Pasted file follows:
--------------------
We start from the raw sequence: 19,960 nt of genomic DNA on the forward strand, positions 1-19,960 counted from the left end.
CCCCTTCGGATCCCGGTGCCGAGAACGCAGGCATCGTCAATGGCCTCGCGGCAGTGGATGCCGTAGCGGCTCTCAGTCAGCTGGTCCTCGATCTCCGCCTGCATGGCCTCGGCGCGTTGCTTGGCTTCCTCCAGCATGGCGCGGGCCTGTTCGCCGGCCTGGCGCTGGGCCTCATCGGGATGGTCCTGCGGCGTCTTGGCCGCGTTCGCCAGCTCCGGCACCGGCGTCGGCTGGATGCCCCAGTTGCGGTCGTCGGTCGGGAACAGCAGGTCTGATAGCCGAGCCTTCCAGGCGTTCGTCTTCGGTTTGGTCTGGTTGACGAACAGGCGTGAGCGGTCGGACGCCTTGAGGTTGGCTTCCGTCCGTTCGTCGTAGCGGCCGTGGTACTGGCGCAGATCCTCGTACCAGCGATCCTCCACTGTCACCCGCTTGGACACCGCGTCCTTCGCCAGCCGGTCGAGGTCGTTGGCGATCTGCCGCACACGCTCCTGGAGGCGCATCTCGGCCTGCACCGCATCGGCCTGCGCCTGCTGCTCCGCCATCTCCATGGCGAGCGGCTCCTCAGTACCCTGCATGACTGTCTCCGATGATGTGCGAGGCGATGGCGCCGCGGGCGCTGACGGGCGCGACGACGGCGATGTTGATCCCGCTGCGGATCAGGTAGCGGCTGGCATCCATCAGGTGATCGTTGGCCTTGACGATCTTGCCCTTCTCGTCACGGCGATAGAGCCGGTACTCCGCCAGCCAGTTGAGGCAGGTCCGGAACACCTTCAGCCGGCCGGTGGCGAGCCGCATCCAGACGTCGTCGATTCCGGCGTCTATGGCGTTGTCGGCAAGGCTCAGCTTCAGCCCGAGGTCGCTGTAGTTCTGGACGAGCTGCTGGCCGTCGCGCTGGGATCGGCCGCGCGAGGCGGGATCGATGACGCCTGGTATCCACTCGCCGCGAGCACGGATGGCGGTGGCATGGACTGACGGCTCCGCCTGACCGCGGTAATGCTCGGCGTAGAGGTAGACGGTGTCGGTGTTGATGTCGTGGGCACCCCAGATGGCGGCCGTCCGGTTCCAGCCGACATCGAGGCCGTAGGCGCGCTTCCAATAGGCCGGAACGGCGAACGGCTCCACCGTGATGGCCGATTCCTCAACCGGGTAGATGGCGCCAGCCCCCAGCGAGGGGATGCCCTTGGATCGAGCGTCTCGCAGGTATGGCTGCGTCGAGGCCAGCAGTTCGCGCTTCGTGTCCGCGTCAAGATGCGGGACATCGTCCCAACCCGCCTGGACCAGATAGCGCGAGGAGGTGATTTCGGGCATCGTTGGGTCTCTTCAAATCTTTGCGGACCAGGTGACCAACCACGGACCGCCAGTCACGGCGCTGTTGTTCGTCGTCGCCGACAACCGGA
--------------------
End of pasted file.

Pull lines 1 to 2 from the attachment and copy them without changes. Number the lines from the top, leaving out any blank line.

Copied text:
We start from the raw sequence: 19,960 nt of genomic DNA on the forward strand, positions 1-19,960 counted from the left end.
CCCCTTCGGATCCCGGTGCCGAGAACGCAGGCATCGTCAATGGCCTCGCGGCAGTGGATGCCGTAGCGGCTCTCAGTCAGCTGGTCCTCGATCTCCGCCTGCATGGCCTCGGCGCGTTGCTTGGCTTCCTCCAGCATGGCGCGGGCCTGTTCGCCGGCCTGGCGCTGGGCCTCATCGGGATGGTCCTGCGGCGTCTTGGCCGCGTTCGCCAGCTCCGGCACCGGCGTCGGCTGGATGCCCCAGTTGCGGTCGTCGGTCGGGAACAGCAGGTCTGATAGCCGAGCCTTCCAGGCGTTCGTCTTCGGTTTGGTCTGGTTGACGAACAGGCGTGAGCGGTCGGACGCCTTGAGGTTGGCTTCCGTCCGTTCGTCGTAGCGGCCGTGGTACTGGCGCAGATCCTCGTACCAGCGATCCTCCACTGTCACCCGCTTGGACACCGCGTCCTTCGCCAGCCGGTCGAGGTCGTTGGCGATCTGCCGCACACGCTCCTGGAGGCGCATCTCGGCCTGCACCGCATCGGCCTGCGCCTGCTGCTCCGCCATCTCCATGGCGAGCGGCTCCTCAGTACCCTGCATGACTGTCTCCGATGATGTGCGAGGCGATGGCGCCGCGGGCGCTGACGGGCGCGACGACGGCGATGTTGATCCCGCTGCGGATCAGGTAGCGGCTGGCATCCATCAGGTGATCGTTGGCCTTGACGATCTTGCCCTTCTCGTCACGGCGATAGAGCCGGTACTCCGCCAGCCAGTTGAGGCAGGTCCGGAACACCTTCAGCCGGCCGGTGGCGAGCCGCATCCAGACGTCGTCGATTCCGGCGTCTATGGCGTTGTCGGCAAGGCTCAGCTTCAGCCCGAGGTCGCTGTAGTTCTGGACGAGCTGCTGGCCGTCGCGCTGGGATCGGCCGCGCGAGGCGGGATCGATGACGCCTGGTATCCACTCGCCGCGAGCACGGATGGCGGTGGCATGGACTGACGGCTCCGCCTGACCGCGGTAATGCTCGGCGTAGAGGTAGACGGTGTCGGTGTTGATGTCGTGGGCACCCCAGATGGCGGCCGTCCGGTTCCAGCCGACATCGAGGCCGTAGGCGCGCTTCCAATAGGCCGGAACGGCGAACGGCTCCACCGTGATGGCCGATTCCTCAACCGGGTAGATGGCGCCAGCCCCCAGCGAGGGGATGCCCTTGGATCGAGCGTCTCGCAGGTATGGCTGCGTCGAGGCCAGCAGTTCGCGCTTCGTGTCCGCGTCAAGATGCGGGACATCGTCCCAACCCGCCTGGACCAGATAGCGCGAGGAGGTGATTTCGGGCATCGTTGGGTCTCTTCAAATCTTTGCGGACCAGGTGACCAACCACGGACCGCCAGTCACGGCGCTGTTGTTCGTCGTCGCCGACAACCGGA